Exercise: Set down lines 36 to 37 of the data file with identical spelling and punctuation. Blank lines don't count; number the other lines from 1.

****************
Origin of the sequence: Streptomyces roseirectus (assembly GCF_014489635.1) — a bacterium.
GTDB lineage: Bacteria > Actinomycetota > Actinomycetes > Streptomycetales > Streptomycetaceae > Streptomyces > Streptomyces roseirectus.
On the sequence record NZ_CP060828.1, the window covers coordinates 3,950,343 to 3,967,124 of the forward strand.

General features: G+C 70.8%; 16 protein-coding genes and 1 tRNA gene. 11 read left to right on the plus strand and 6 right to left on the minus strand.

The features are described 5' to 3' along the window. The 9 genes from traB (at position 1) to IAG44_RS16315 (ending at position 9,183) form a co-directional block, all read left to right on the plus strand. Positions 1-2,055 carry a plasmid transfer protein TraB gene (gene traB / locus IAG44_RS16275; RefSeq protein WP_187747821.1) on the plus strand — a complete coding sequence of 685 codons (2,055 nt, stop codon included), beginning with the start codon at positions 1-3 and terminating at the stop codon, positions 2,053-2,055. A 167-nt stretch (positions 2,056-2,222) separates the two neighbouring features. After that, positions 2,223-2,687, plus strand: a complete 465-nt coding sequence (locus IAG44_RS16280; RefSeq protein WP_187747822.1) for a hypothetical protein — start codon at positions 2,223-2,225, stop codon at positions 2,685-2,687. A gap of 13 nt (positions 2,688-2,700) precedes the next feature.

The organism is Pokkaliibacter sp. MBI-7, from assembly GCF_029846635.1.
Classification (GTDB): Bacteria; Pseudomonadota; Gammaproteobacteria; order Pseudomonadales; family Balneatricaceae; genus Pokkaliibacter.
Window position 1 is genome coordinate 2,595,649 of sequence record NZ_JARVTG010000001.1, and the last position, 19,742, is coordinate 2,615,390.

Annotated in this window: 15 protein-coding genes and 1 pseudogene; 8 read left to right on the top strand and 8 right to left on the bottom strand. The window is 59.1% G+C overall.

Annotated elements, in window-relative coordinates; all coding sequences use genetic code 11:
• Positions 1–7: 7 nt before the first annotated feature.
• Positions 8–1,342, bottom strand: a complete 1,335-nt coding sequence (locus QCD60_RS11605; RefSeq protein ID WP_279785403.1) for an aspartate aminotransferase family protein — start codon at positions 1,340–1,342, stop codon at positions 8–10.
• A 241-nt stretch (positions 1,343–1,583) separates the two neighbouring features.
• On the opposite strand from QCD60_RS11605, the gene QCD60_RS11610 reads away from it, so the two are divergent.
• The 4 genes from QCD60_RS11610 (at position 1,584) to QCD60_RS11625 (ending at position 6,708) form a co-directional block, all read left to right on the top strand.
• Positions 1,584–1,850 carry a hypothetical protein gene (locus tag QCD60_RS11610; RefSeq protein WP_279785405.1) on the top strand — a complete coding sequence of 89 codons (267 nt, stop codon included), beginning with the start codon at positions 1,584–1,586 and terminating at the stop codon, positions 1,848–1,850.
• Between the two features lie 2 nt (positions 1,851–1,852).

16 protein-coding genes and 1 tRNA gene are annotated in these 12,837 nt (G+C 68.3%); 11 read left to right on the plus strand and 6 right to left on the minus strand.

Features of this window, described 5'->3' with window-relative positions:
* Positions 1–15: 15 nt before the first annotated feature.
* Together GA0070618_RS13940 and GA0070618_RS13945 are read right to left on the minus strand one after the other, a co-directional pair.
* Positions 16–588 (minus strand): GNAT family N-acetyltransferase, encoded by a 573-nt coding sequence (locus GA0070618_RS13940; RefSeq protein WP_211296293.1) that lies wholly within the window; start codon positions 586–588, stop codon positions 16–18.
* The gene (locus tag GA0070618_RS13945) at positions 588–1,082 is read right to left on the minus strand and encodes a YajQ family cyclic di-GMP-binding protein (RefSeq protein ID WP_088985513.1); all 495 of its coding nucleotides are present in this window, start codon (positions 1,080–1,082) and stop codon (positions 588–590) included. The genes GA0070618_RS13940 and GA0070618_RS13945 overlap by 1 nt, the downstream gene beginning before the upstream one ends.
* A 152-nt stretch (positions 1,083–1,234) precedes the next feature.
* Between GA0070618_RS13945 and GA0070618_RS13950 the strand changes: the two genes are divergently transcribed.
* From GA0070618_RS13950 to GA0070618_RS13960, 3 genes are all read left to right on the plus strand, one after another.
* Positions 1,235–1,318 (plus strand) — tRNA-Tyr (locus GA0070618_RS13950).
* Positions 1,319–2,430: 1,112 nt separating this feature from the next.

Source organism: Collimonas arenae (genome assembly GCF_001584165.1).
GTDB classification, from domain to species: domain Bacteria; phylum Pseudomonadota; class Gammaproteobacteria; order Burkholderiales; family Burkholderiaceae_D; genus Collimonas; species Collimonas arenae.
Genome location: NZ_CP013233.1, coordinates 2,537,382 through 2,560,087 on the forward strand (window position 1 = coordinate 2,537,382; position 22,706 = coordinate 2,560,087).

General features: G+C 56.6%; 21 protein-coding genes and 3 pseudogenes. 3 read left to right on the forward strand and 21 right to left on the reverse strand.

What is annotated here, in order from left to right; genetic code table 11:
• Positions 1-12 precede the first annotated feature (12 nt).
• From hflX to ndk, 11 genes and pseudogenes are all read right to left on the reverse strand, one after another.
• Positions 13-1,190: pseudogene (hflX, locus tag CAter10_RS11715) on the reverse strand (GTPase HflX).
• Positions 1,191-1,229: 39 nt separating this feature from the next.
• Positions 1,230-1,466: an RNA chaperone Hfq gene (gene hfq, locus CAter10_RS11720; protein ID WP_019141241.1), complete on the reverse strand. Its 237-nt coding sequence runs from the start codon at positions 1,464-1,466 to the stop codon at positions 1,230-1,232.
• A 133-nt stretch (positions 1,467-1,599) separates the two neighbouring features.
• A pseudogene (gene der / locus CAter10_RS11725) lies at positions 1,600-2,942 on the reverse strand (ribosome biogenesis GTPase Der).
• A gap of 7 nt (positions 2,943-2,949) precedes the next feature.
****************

• Positions 13-1,190: pseudogene (hflX, locus tag CAter10_RS11715) on the reverse strand (GTPase HflX).
• Positions 1,191-1,229: 39 nt separating this feature from the next.